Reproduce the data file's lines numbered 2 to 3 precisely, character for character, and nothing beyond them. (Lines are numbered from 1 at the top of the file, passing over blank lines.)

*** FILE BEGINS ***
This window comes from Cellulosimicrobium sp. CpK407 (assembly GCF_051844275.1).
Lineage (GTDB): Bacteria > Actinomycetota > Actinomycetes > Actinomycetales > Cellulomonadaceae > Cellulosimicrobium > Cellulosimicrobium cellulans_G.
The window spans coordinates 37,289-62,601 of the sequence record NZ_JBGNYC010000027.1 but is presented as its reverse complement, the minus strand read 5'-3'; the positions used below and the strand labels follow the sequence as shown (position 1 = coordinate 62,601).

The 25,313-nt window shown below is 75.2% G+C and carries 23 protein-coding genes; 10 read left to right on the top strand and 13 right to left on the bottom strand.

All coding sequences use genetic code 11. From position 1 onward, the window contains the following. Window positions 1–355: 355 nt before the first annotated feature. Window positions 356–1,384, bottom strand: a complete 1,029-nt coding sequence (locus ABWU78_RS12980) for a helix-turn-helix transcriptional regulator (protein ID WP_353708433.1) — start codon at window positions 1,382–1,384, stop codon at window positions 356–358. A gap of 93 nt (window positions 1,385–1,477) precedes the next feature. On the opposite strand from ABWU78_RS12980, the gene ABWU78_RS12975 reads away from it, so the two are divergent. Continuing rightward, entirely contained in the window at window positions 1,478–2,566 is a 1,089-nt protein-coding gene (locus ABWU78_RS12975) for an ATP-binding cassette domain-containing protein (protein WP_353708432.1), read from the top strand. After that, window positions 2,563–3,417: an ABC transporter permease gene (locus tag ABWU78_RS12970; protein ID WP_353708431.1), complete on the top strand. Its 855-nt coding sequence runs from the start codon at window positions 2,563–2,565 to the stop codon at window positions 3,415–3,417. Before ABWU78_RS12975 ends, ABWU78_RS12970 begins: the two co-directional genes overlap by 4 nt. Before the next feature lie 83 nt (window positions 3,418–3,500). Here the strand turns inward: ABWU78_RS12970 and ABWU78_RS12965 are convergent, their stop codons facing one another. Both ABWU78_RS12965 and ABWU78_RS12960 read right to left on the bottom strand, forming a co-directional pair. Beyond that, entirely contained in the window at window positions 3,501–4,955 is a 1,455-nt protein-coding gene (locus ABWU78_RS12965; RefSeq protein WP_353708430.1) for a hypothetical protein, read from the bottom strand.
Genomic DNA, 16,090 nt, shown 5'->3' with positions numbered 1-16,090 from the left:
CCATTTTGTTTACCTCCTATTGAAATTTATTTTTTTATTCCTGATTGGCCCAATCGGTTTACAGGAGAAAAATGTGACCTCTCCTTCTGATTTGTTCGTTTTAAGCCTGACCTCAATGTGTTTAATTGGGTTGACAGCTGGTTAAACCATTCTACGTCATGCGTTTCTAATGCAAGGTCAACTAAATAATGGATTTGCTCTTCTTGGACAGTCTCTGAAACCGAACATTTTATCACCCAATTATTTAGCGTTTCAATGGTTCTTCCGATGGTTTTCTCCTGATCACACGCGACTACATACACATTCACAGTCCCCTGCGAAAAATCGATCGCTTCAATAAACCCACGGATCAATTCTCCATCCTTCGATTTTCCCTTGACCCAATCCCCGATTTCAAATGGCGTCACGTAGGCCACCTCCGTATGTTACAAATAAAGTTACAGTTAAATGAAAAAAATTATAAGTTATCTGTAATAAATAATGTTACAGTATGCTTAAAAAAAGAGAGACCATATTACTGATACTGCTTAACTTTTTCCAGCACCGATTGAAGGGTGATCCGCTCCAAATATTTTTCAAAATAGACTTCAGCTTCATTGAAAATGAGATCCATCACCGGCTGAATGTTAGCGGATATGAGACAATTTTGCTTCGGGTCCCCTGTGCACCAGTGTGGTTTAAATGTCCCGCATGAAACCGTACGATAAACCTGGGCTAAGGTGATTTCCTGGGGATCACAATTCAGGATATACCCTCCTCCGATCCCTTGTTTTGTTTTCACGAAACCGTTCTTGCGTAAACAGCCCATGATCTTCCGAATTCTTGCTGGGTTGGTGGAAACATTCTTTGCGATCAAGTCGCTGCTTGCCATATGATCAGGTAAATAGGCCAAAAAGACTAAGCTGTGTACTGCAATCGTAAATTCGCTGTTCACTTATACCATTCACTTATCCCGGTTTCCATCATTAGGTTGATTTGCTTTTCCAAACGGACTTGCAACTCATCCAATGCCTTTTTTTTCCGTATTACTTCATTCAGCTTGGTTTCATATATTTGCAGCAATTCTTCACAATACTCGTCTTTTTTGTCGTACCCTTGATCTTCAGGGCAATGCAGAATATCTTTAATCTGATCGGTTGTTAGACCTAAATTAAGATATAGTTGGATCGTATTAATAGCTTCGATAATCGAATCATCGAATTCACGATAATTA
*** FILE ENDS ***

Lineage (GTDB): Bacteria > Actinomycetota > Actinomycetes > Actinomycetales > Cellulomonadaceae > Cellulosimicrobium > Cellulosimicrobium cellulans_G.
The window spans coordinates 37,289-62,601 of the sequence record NZ_JBGNYC010000027.1 but is presented as its reverse complement, the minus strand read 5'-3'; the positions used below and the strand labels follow the sequence as shown (position 1 = coordinate 62,601).